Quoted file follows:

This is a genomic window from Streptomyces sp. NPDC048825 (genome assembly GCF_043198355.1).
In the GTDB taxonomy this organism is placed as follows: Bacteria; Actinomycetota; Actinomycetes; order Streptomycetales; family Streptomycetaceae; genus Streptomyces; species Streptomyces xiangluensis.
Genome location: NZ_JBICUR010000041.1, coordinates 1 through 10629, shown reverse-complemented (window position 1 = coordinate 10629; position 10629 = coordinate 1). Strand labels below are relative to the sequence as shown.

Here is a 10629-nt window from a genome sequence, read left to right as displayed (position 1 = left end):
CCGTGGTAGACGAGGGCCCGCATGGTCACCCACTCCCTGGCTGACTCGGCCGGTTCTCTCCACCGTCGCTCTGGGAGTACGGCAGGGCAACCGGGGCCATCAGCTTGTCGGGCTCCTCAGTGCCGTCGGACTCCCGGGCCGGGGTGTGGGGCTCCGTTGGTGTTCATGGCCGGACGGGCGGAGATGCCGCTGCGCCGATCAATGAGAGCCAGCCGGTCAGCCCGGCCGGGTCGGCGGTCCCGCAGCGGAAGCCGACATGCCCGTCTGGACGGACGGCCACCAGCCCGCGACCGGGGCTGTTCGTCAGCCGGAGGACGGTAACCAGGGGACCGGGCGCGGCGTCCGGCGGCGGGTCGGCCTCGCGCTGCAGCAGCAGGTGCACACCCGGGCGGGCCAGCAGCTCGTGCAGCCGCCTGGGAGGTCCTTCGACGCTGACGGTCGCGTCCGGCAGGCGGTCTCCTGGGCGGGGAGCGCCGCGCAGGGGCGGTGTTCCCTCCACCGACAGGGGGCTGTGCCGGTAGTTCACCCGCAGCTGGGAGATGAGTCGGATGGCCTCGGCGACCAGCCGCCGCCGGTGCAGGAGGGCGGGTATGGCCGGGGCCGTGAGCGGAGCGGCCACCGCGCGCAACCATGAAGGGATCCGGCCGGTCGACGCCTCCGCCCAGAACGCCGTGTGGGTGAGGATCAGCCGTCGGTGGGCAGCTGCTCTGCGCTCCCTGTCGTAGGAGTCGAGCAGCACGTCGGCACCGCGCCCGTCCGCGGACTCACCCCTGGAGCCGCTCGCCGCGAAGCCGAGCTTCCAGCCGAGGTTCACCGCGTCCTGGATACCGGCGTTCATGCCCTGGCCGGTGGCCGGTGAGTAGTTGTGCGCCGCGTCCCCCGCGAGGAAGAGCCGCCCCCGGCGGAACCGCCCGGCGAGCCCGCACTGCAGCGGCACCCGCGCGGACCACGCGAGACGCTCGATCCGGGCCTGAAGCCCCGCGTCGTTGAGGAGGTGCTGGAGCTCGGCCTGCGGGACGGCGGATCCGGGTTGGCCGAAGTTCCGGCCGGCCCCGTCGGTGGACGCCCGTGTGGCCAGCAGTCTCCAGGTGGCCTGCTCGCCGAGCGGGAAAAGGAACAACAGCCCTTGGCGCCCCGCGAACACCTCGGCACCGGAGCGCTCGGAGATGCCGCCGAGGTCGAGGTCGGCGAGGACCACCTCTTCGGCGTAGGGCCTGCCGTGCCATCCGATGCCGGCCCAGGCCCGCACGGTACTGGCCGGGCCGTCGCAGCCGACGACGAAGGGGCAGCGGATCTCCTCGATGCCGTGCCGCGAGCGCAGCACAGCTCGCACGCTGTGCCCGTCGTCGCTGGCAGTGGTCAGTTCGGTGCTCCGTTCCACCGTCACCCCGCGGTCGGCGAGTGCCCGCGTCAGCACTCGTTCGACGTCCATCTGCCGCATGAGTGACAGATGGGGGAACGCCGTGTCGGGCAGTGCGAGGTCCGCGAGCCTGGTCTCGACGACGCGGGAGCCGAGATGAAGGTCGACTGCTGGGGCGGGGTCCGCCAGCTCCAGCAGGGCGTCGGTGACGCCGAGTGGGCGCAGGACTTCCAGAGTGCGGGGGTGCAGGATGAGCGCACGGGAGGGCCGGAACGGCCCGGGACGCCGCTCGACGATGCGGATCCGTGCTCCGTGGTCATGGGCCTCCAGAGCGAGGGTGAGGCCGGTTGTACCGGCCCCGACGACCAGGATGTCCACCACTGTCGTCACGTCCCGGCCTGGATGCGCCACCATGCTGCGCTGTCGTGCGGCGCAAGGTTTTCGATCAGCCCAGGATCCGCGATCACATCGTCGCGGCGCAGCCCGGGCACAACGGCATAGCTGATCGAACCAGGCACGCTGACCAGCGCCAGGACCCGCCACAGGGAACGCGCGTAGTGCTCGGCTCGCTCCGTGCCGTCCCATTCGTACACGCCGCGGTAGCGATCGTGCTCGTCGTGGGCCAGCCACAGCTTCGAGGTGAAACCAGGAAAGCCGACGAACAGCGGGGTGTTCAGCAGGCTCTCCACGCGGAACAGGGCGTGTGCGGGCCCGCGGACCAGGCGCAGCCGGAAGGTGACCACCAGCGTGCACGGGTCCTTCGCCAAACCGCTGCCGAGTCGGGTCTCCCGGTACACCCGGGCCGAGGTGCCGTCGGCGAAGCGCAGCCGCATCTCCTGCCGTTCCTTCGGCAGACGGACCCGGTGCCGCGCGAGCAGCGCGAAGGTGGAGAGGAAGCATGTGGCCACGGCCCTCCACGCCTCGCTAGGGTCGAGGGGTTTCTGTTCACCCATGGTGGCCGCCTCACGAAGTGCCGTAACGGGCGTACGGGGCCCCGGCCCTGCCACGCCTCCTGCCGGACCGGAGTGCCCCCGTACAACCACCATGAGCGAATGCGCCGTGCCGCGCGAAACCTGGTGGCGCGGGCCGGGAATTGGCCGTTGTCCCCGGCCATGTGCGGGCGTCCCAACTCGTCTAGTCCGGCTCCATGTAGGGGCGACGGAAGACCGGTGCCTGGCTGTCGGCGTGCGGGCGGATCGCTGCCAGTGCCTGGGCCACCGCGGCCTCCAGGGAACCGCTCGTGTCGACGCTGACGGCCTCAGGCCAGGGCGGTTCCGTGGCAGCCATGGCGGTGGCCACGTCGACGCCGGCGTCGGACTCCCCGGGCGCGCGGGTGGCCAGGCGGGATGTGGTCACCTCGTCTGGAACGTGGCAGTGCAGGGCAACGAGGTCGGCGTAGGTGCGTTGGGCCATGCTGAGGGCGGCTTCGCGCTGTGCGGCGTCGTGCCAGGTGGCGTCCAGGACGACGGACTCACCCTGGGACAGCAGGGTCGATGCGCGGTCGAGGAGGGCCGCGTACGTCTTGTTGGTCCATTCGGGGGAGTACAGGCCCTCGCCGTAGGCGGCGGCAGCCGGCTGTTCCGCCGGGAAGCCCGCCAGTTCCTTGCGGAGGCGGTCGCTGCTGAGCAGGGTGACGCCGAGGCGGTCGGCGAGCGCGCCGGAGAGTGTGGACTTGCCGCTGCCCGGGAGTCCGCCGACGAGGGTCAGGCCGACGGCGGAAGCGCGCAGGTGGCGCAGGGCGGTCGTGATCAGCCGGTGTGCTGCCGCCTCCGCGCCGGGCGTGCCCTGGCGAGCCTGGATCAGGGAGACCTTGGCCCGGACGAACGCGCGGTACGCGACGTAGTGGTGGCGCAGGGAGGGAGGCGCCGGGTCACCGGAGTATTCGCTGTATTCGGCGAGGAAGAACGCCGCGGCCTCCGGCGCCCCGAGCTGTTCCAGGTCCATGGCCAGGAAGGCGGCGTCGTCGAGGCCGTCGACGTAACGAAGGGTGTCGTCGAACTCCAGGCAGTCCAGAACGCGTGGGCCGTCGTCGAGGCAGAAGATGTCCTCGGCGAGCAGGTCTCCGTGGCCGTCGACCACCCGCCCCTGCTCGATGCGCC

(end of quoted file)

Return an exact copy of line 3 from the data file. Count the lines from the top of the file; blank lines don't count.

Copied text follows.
Genome location: NZ_JBICUR010000041.1, coordinates 1 through 10629, shown reverse-complemented (window position 1 = coordinate 10629; position 10629 = coordinate 1). Strand labels below are relative to the sequence as shown.